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Abandoned Rolling Acres Mall in Akron, Ohio

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  • Abandoned Rolling Acres Mall in Akron, Ohio

    Rolling Acres Mall was a retail mall built in 1975 in Akron, Ohio, in the area known as Rolling Acres. During its lifespan it expanded several times and at its peak of business it was home to more than 140 stores with five anchors.

    Many food corners and courts and a movie theater were part of the mall as well. It occupied a total area of approximately 1,300,000 square feet over two floors plus parking space for 7,500 automobiles.



    Entrance to the abandoned Rolling Acres Mall in Akron, OH, on Saturday, March 29th, 2014 - Author: UA757 - CC BY-SA 3.0

    Rolling Acres Mall was developed and designed by Forest City Enterprises and set to open on 6th of August in 1975. On the opening day it had one anchor store (Sears) and 21 other retail stores, but just by the end of the year, the store count rose to 50. Next year another anchor store (J.C. Penney) opened for business and popularity of the mall went up even more. In 1977 a new wing was added, named the Court of Aquarius, which included a large aquarium and a third anchor store (Montgomery Ward).

    O' Neil's/Kaufmann's/Macy's at Rolling Acres Mall - Author: Mike Kalasnik - CC by 2.0

    As in the year before, during 1978 another expansion took place. A new two-story wing called Promenade with a food court named "Prom-N-Eat" (whose name was later changed to "Picnic Place") joined the Rolling Acres family. And as it was forth year since the mall was opened, a forth anchor opened its store. It was the local chain of O'Neil's restaurants.

    Rolling Acres Cinema building as it appeared in January 2014 - Author: UA757 - CC BY-SA 3.0

    During the 1980s the mall was renovated from top to bottom, changing its colors. The owners found the earth tones boring and outdated and decided to go for pastel colors. Also, two of the anchor stores changed, one of them closed and was replaced with another, while another merged with a bigger chain and just changed its name. All in all the mall kept the same amount of anchors and kept on rocking the mall life with great success.



    J.C. Penney Outlet/JC 5 Star Outlet at Rolling Acres Mall - Author: Mike Kalasnik - CC by 2.0

    It was the 90s that required cost-cutting measures. From 1991 Rolling Acres Mall stopped using off-duty police officers and instead relied on cheaper private security guards. Consequently or not, that same year during a showing of the film "New Jack City", a crowd was running through the mall in panic. The reason behind this was a fight between two movie patrons just outside of the cinema. People believed they heard a gunshot and it all went south from that like a domino effect.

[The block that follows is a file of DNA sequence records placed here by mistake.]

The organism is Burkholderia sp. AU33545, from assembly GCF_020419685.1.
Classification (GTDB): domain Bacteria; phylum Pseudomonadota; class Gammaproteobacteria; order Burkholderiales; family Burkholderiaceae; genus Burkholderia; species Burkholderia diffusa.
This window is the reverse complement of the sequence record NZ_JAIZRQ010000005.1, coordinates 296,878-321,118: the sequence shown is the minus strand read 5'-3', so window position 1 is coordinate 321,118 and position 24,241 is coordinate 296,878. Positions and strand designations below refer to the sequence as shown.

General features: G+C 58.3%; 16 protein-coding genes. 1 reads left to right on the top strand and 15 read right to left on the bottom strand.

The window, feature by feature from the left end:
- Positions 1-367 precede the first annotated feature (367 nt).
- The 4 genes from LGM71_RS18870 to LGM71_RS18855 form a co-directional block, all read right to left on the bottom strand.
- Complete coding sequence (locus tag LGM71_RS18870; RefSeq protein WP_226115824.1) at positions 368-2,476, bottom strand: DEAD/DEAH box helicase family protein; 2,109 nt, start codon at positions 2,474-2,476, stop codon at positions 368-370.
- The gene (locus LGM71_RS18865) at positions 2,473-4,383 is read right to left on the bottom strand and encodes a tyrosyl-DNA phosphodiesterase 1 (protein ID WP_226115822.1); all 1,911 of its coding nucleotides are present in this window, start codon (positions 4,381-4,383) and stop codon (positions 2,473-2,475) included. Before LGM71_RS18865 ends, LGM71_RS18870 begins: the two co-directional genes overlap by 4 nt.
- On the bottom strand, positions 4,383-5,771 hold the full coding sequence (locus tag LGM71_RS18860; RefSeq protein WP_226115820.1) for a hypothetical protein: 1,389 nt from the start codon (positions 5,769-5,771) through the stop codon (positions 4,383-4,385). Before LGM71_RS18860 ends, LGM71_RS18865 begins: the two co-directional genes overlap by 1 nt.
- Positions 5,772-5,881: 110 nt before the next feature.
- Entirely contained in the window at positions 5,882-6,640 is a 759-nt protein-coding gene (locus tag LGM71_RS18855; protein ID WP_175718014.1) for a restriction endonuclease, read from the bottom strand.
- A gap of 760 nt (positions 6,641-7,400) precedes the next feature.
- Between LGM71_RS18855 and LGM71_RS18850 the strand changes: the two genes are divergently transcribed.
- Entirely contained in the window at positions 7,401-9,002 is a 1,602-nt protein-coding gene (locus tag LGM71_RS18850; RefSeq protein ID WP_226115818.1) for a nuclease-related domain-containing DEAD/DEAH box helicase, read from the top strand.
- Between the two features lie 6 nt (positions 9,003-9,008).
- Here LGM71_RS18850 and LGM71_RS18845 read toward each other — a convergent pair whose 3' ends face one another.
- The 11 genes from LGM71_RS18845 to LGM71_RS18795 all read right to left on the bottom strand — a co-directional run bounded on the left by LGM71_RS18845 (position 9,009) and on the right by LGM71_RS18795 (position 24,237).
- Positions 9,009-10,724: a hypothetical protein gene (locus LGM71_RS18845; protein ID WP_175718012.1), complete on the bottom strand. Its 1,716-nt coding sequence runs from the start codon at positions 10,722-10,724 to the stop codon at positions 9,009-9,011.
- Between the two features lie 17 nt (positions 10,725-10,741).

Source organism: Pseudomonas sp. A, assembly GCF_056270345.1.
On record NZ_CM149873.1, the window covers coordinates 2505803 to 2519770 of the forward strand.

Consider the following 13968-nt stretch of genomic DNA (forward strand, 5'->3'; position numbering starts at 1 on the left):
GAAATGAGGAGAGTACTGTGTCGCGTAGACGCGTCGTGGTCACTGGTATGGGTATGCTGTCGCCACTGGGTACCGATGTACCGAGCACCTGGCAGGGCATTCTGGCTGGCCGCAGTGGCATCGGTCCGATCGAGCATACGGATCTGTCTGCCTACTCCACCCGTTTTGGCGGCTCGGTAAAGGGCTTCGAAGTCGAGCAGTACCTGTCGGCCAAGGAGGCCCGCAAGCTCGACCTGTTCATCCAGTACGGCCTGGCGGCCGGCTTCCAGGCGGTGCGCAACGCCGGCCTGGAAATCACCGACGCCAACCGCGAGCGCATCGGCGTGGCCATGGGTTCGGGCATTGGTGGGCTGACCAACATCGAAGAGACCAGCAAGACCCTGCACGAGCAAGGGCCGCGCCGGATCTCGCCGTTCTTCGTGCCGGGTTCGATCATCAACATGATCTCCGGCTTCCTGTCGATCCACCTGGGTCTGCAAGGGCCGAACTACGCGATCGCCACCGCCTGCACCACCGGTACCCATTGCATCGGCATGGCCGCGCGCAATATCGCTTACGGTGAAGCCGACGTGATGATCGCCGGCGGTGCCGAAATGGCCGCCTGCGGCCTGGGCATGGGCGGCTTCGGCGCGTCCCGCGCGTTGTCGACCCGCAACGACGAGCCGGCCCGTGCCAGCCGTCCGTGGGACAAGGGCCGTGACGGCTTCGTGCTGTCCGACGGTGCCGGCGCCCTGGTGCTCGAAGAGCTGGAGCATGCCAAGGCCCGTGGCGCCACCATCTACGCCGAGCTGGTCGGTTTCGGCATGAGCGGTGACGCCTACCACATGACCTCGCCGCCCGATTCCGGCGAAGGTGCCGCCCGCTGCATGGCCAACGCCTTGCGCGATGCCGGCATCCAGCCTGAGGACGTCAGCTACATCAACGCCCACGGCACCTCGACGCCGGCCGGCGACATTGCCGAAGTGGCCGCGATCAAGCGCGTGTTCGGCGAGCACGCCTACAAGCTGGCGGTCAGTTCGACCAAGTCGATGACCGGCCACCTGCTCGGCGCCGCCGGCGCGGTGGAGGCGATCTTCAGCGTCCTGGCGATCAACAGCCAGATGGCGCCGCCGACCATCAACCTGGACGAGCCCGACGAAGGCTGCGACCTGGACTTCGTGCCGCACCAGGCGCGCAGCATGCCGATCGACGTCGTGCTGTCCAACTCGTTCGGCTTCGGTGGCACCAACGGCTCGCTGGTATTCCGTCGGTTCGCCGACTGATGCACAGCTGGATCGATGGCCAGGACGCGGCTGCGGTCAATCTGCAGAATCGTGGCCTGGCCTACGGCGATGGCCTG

In 1994 the owners Forest City Enterprises gave the mall a boost, putting some money towards the development of the food court and adding several new restaurants to it.

    Former J.C. Penney Outlet building, January 2014 - Author: UA757 - CC BY-SA 3.0

    The decade between 2006 and 2016 was a time of decline and eventually forfeit of Rolling Acres Mall. The anchor stores started leaving one by one. Some relocated to better, newer, more popular malls, while others went out of business and closed for good. The cinema theater was blinking screenings on and off until it closed for the third and final time in 2008 and the food court was baking less and less burgers month by month.

    Remaining sign on the side of the former Dillard's building, warning that the property is only for use by Rolling Acres patrons - Author: UA757 - CC BY-SA 3.0



    In October of 2008, the eight remaining tenants of the mall were notified by the owners that the mall would be closing as soon as possible. This was due to the huge unpaid electricity bill, and a bit later on October 31, 2008, the mall's power was finally disconnected.

    Storage of America (former Target) at Rolling Acres Mall in March 2014 - Author: UA757 - CC BY-SA 3.0

    However, the mall kept on functioning in 2011 as a Storage of America facility and was used by the former Sears hosts the Pinnacle Paper Recycling Company, and the Dillard's hosts Old Main Storage, a private storage company. It was shut down for good on December 31, 2013. In 2016 several attempts to sell the mall were made. But all of them failed and the city of Akron seized the mall and took responsibility for its future.

    Exterior entrance to former Kaufmann's at Rolling Acres Mall, also the entrance on "Gold on the Ceiling" single release - Author: UA757 - CC BY-SA 3.0

    The future turned out to be demolition after no other project was suitable or worked for all the parties. The Rolling Acres Mall was found interesting in its demise by The Black Keys, and they featured a photograph of one of the entrances on their "Gold on the Ceiling" single release in 2012.

    Click here to view the article.
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